Many populations of Atlantic sardines in the Mediterranean are declining due to overfishing. This, and ineffective fishery management, result in an "Avoid" ranking.
European Pilchard, Iwashi, Pilchard, Sardine
The name "sardines" applies to many small fishes of the herring family, but most commonly to Pacific sardines. Sardines are known as iwashi when prepared for sushi.
Sardines reproduce rapidly, but their populations depend on favorable marine conditions.
In the Mediterranean, sardines are fished by a number of countries including Albania, France, Greece, Italy, Montenegro, Morocco, Spain and Turkey. For many of these fisheries, population size is unknown. The populations that are being monitored reveal that many are depleted and continue to decline.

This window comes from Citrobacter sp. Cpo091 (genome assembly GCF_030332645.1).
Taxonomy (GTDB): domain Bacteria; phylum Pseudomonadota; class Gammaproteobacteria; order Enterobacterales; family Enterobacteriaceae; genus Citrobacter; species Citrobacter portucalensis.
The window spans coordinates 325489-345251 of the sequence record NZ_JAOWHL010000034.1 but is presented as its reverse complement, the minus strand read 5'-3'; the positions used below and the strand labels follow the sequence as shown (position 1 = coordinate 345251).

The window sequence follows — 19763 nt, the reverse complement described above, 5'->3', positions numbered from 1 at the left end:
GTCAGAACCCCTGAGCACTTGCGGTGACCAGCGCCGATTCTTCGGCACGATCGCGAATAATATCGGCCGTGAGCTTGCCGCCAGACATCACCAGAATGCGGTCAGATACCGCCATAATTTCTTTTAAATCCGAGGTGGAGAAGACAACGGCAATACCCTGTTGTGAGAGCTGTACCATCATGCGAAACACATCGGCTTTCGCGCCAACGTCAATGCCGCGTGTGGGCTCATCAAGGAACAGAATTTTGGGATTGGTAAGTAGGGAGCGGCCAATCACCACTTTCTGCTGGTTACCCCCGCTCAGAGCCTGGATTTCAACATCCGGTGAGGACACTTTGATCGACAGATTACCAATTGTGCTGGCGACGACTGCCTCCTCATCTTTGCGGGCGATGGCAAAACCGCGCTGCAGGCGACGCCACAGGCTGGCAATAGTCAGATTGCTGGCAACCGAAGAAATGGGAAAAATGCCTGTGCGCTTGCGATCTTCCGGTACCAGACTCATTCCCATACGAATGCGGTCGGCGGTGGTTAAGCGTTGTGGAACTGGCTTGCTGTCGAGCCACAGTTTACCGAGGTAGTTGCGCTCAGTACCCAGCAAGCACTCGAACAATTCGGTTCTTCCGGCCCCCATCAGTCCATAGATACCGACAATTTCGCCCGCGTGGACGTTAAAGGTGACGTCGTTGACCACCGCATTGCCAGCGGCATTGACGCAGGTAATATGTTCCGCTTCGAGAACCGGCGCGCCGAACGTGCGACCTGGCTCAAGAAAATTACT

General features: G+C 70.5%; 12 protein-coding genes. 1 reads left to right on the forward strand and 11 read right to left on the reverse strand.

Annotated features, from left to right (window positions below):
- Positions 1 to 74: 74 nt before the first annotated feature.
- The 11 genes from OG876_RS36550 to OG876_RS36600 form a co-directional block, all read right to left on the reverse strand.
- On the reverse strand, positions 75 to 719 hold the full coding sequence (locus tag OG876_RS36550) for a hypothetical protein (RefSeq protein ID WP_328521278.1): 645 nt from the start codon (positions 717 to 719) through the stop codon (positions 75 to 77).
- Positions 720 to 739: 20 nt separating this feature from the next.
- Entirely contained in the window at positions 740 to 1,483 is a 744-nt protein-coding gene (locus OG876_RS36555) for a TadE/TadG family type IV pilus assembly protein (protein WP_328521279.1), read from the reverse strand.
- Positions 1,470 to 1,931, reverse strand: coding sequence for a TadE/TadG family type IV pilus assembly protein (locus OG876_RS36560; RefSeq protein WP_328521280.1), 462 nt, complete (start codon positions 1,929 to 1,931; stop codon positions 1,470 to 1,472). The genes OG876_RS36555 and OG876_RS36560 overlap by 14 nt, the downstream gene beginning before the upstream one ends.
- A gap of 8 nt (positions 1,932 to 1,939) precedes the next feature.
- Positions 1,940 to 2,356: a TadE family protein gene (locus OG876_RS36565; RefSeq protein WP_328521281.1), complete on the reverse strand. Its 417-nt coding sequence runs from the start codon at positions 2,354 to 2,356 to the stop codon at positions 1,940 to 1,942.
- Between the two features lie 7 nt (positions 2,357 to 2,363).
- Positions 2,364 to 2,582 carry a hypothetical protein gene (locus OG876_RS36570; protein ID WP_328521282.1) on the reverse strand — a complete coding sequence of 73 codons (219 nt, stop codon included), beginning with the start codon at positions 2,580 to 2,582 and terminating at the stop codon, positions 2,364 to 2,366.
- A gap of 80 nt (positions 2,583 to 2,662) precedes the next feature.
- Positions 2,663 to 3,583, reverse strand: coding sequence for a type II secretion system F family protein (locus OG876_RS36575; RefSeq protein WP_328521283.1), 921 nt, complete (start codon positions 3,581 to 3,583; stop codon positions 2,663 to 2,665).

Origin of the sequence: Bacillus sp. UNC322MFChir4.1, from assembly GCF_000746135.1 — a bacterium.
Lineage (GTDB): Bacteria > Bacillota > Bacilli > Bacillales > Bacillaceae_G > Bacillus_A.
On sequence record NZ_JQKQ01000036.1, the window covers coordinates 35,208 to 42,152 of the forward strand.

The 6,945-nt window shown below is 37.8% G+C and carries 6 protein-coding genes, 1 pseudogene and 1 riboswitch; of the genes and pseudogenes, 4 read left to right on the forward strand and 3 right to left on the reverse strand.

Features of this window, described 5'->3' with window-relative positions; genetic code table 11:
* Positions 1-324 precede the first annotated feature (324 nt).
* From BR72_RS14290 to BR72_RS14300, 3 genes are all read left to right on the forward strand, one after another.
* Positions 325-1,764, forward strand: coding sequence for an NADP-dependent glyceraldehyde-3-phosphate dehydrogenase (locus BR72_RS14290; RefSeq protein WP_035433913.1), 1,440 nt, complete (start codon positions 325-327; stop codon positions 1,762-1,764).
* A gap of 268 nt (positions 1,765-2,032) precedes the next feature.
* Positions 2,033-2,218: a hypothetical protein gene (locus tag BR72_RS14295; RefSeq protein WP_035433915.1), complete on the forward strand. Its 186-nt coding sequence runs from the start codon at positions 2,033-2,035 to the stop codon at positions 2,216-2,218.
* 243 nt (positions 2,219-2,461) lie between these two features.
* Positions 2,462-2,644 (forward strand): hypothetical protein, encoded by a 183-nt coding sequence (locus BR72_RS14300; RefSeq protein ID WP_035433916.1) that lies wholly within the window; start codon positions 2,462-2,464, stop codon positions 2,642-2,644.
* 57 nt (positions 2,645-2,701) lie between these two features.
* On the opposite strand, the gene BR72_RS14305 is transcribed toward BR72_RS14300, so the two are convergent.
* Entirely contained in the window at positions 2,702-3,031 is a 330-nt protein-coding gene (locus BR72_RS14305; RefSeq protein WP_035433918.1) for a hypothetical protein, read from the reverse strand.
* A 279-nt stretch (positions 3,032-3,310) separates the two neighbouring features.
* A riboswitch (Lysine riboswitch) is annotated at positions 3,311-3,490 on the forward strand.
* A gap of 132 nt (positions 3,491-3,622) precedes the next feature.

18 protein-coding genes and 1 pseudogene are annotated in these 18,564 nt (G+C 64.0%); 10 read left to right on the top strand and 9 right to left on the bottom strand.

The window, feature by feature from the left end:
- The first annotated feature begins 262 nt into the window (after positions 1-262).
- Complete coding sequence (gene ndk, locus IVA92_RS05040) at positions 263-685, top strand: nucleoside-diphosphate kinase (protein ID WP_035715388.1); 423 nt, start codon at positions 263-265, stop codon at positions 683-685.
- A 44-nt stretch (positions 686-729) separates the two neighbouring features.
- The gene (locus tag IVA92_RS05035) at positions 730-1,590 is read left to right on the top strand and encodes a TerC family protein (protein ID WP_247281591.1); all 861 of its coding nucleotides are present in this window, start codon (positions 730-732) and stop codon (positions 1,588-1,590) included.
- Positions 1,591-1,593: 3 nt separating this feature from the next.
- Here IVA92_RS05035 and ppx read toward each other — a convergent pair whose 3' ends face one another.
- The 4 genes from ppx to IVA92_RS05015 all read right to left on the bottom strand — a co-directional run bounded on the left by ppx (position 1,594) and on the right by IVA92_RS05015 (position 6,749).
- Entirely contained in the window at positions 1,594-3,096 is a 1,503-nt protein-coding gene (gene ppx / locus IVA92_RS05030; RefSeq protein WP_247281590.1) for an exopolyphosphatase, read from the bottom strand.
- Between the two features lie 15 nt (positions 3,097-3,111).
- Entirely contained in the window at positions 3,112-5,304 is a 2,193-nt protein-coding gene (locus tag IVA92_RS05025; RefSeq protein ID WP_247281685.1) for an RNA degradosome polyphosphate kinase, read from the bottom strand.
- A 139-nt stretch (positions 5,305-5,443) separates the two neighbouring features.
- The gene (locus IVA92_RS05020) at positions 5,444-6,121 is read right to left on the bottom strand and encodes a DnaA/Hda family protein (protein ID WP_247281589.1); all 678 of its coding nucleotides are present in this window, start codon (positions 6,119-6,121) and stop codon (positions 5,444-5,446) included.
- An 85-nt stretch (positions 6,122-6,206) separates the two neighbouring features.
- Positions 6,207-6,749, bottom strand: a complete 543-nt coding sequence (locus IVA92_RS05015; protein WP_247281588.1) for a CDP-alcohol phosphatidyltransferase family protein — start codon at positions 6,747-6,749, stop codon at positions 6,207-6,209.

In the Mediterranean, management of sardine fisheries is critically ineffective. Nations frequently ignore scientific advice when setting regulations and existing regulations are poorly enforced. Management has failed to maintain Atlantic sardine populations, despite the species' inherent resilience to fishing pressure.
As a result of ineffective management and overfishing, consumers should "Avoid" Atlantic sardines from the Mediterranean. Instead, choose the relatively abundant and well-managed Pacific sardines from U.S. waters - a Seafood Watch "Best Choice."